Windows XP and Office 2003 Enter a New Phase of Support

 
 
By Larry Seltzer  |  Posted 2009-04-06 Email Print this article Print
 
 
 
 
 
 
 

It's already unusual that such old products are still supported, and it's astonishing they will get security updates for five more years. But still things will be different from here on out.

Pay special attention to Patch Tuesday this month. It's the end of mainstream support for Windows XP and Office 2003.

Obviously Microsoft would always want us all to move to new products quickly, but that doesn't often happen, and they don't make us do it. In fact, Office 2003 will be getting security updates for five more years, through April 8, 2014, the same date security fixes for Windows XP end. (Five years! You wonder how big a deal it will be at the time.)

But after this month a lot of support for Office 2003 and Windows XP does end: Non-security hotfix support will now require an extended hotfix agreement, purchased within 90 days of April 14. Also no-charge incident support, warranty claims and design changes and feature requests all end. It's hard to believe they've been taking design changes and feature requests for these products seriously for a while though.

We will enter these products' "Extended support phases" in which only online support and security updates come for free. Versions of Windows Server 2003 with old service packs will also lose some support on that date.

Nobody has support lifecycles like Microsoft's. All their major competitors toss you out on your butt years before Microsoft does. Consider the fact that Office 2000 with Internet Explorer 5.01 running on Windows 2000 is still a supported configuration for Microsoft. "Supported" in this case means that they still get security updates and contract support, including hotfix support, is available. This period for Windows 2000 will end on July 13, 2010, more than 10 years after the product was released. Don't say you weren't warned. Finally, for those of you still running Office 2000, Extended Support, and with it security updates, ends on July 14 of 2009, just about 10 years after release.

They don't offer such long support periods because it's a good idea for them or for, as they like to put it, the "ecosystem." It's because they try not to push their customers around.

Actually, in some cases, Sun has support lifecycles on par with Microsoft's. Solaris versions have extremely long support lives. Just last week Solaris 8, released in February 2000, reached "End of Service Life Phase 2," meaning that customers have to buy the "Solaris 8 Vintage Patch Service" if they want to receive any updates, including security updates. The complete support shut-off is scheduled for March, 2012.

Support lifecycle for StarOffice is harder to determine, and I think they may not have a formal policy. In any event, I can't find an on-point statement on their Website. They do offer "3 free warranty support calls (in retail)" for StarOffice 9. On the other hand, there hasn't been a patch for StarOffice 8 for almost two years (May 2007) and it was released in September 2005, according to Wikipedia.

Wikipedia also has a handy chart of Fedora and Fedora Core versions showing which are still supported, and it shows that Fedora 8, released in November 2007, is no longer supported. That's a pretty short cycle.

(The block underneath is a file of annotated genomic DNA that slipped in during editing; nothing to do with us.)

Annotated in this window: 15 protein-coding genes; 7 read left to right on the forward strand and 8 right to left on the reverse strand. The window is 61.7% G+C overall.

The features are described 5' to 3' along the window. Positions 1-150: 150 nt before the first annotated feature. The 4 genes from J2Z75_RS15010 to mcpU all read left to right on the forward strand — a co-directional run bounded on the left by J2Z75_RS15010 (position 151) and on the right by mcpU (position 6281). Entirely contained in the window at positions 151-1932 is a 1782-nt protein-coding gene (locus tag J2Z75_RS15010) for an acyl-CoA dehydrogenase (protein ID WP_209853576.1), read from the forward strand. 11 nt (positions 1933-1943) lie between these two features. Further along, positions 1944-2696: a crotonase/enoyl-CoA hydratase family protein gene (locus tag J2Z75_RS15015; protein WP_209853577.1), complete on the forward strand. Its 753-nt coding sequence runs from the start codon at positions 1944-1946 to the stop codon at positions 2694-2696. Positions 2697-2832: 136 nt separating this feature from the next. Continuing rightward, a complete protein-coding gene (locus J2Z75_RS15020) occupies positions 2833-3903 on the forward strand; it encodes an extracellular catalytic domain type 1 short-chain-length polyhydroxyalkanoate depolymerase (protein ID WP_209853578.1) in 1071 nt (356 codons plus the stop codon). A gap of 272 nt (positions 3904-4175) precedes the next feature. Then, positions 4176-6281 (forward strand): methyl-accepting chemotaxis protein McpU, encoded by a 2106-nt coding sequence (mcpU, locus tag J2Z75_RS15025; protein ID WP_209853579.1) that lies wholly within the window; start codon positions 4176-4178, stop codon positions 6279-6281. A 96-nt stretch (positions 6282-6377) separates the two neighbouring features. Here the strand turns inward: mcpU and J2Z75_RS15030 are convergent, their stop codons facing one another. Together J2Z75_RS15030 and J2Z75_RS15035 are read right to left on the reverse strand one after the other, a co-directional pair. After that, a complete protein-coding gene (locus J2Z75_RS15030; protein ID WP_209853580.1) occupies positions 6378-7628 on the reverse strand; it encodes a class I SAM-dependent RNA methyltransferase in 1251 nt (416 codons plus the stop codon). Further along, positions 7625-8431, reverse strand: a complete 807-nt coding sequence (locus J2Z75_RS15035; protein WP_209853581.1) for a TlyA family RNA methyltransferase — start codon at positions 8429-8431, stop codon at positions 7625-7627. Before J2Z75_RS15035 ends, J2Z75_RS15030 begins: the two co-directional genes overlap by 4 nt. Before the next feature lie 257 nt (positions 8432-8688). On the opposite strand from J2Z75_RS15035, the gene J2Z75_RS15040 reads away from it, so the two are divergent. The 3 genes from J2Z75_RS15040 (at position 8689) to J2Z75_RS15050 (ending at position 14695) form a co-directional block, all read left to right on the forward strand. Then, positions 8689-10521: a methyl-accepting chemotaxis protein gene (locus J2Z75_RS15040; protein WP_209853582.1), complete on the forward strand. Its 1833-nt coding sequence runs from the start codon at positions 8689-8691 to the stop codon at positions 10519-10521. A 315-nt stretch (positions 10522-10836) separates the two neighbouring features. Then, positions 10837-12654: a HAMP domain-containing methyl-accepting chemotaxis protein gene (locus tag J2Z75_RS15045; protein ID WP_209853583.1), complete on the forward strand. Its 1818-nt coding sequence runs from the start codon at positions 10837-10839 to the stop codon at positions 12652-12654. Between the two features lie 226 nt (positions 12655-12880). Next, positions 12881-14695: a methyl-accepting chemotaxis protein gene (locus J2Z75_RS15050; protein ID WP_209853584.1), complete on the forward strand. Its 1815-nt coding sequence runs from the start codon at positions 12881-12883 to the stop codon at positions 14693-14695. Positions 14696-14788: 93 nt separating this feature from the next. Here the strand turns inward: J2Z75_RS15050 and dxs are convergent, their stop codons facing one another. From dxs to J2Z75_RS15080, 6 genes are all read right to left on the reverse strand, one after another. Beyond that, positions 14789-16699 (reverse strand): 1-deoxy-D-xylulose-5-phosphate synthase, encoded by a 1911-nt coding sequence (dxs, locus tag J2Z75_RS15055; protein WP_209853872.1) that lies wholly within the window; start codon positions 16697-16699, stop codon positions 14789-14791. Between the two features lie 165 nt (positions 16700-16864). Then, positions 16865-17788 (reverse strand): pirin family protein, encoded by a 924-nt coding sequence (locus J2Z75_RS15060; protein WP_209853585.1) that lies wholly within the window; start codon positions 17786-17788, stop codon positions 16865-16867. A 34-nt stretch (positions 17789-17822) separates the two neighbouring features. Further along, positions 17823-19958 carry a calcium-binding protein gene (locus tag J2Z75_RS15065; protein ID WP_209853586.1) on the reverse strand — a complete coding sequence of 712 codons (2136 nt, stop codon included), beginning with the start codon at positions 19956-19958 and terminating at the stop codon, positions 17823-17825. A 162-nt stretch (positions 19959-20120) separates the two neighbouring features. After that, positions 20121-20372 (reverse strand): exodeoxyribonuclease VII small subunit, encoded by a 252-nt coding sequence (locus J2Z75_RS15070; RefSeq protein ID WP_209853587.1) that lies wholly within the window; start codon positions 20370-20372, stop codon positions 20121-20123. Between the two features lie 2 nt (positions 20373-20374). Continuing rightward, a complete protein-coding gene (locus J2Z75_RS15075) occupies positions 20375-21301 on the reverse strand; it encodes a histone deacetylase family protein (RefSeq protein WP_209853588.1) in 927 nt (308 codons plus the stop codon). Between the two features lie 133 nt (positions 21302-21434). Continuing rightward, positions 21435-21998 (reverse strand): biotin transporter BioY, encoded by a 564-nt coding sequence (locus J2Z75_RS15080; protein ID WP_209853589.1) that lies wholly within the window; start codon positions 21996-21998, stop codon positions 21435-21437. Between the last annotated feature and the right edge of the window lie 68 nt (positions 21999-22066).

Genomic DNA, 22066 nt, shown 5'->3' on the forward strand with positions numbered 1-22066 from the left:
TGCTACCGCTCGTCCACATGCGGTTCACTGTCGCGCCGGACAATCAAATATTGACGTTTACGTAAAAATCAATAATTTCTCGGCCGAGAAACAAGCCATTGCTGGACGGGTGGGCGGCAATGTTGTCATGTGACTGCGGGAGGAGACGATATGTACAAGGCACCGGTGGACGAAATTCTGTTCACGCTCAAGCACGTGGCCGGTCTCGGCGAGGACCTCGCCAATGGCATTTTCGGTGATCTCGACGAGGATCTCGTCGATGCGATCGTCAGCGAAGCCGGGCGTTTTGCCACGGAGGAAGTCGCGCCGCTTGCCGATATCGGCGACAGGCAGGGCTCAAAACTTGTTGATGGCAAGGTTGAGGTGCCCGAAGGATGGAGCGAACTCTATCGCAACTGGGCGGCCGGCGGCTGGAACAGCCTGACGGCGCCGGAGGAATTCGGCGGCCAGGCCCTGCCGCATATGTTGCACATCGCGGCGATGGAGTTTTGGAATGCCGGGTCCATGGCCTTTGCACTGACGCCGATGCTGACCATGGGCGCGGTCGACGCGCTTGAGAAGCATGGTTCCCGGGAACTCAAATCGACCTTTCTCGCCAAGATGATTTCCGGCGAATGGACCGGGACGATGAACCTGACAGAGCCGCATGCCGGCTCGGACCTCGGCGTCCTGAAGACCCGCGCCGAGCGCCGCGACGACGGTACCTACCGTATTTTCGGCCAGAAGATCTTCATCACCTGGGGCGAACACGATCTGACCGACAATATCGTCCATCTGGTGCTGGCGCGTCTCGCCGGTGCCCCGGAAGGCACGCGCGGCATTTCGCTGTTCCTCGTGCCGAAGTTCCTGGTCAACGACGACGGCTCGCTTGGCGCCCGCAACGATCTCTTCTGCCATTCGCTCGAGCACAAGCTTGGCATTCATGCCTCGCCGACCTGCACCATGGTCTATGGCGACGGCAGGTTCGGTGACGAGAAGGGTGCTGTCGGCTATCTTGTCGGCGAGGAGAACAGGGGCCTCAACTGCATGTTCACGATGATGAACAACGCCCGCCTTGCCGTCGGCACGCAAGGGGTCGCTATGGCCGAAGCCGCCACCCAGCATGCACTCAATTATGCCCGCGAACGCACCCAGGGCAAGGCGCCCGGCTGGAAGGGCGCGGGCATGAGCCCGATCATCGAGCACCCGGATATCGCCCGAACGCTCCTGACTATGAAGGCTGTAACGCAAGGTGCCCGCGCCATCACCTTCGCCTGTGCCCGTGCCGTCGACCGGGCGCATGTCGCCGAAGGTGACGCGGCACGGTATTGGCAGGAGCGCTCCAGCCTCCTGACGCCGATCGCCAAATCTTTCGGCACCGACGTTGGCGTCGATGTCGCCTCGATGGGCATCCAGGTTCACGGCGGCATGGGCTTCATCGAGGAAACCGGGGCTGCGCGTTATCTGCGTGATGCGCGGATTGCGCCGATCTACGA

Long cycles such as Microsoft's are rare in the industry. Focusing only on security I would argue that they should shorten them, since it's easy to demonstrate (and a Microsoft study released this week will show this) that the more recent versions are uniformly less exploitable. But they give you all that extra time, so take it and use it to update.

Security Center Editor Larry Seltzer has worked in and written about the computer industry since 1983.

For insights on security coverage around the Web, take a look at eWEEK.com Security Center Editor Larry Seltzer's blog Cheap Hack.

 
 
 
 
Larry Seltzer has been writing software for and English about computers ever since—,much to his own amazement—,he graduated from the University of Pennsylvania in 1983.

He was one of the authors of NPL and NPL-R, fourth-generation languages for microcomputers by the now-defunct DeskTop Software Corporation. (Larry is sad to find absolutely no hits on any of these +products on Google.) His work at Desktop Software included programming the UCSD p-System, a virtual machine-based operating system with portable binaries that pre-dated Java by more than 10 years.

For several years, he wrote corporate software for Mathematica Policy Research (they're still in business!) and Chase Econometrics (not so lucky) before being forcibly thrown into the consulting market. He bummed around the Philadelphia consulting and contract-programming scenes for a year or two before taking a job at NSTL (National Software Testing Labs) developing product tests and managing contract testing for the computer industry, governments and publication.

In 1991 Larry moved to Massachusetts to become Technical Director of PC Week Labs (now eWeek Labs). He moved within Ziff Davis to New York in 1994 to run testing at Windows Sources. In 1995, he became Technical Director for Internet product testing at PC Magazine and stayed there till 1998.

Since then, he has been writing for numerous other publications, including Fortune Small Business, Windows 2000 Magazine (now Windows and .NET Magazine), ZDNet and Sam Whitmore's Media Survey.
 
 
 
 
 
 
 

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